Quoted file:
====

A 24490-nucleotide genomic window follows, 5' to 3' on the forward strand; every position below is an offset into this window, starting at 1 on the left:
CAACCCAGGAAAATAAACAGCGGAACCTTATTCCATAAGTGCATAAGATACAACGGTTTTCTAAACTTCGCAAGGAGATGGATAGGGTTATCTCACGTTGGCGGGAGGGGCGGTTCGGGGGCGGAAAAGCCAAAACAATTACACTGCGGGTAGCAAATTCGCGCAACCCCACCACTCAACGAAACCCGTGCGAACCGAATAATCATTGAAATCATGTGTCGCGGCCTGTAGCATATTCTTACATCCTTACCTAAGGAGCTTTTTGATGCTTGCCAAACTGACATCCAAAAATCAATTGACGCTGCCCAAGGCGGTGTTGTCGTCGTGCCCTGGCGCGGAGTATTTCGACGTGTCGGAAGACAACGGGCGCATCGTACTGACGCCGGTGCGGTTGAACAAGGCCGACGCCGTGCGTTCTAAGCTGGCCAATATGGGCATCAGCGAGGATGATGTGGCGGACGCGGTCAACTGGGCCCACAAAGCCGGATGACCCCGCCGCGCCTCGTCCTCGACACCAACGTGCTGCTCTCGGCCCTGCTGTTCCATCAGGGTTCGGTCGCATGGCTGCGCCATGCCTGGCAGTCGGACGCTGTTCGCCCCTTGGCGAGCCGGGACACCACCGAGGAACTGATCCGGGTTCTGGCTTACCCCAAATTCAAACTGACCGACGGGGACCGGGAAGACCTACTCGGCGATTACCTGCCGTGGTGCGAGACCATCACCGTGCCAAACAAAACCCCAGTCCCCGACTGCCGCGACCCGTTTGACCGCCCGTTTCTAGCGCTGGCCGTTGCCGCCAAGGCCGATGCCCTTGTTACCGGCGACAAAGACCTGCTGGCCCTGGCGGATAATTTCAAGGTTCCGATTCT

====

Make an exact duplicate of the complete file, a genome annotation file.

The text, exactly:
A 24490-nucleotide genomic window follows, 5' to 3' on the forward strand; every position below is an offset into this window, starting at 1 on the left:
CAACCCAGGAAAATAAACAGCGGAACCTTATTCCATAAGTGCATAAGATACAACGGTTTTCTAAACTTCGCAAGGAGATGGATAGGGTTATCTCACGTTGGCGGGAGGGGCGGTTCGGGGGCGGAAAAGCCAAAACAATTACACTGCGGGTAGCAAATTCGCGCAACCCCACCACTCAACGAAACCCGTGCGAACCGAATAATCATTGAAATCATGTGTCGCGGCCTGTAGCATATTCTTACATCCTTACCTAAGGAGCTTTTTGATGCTTGCCAAACTGACATCCAAAAATCAATTGACGCTGCCCAAGGCGGTGTTGTCGTCGTGCCCTGGCGCGGAGTATTTCGACGTGTCGGAAGACAACGGGCGCATCGTACTGACGCCGGTGCGGTTGAACAAGGCCGACGCCGTGCGTTCTAAGCTGGCCAATATGGGCATCAGCGAGGATGATGTGGCGGACGCGGTCAACTGGGCCCACAAAGCCGGATGACCCCGCCGCGCCTCGTCCTCGACACCAACGTGCTGCTCTCGGCCCTGCTGTTCCATCAGGGTTCGGTCGCATGGCTGCGCCATGCCTGGCAGTCGGACGCTGTTCGCCCCTTGGCGAGCCGGGACACCACCGAGGAACTGATCCGGGTTCTGGCTTACCCCAAATTCAAACTGACCGACGGGGACCGGGAAGACCTACTCGGCGATTACCTGCCGTGGTGCGAGACCATCACCGTGCCAAACAAAACCCCAGTCCCCGACTGCCGCGACCCGTTTGACCGCCCGTTTCTAGCGCTGGCCGTTGCCGCCAAGGCCGATGCCCTTGTTACCGGCGACAAAGACCTGCTGGCCCTGGCGGATAATTTCAAGGTTCCGATTCT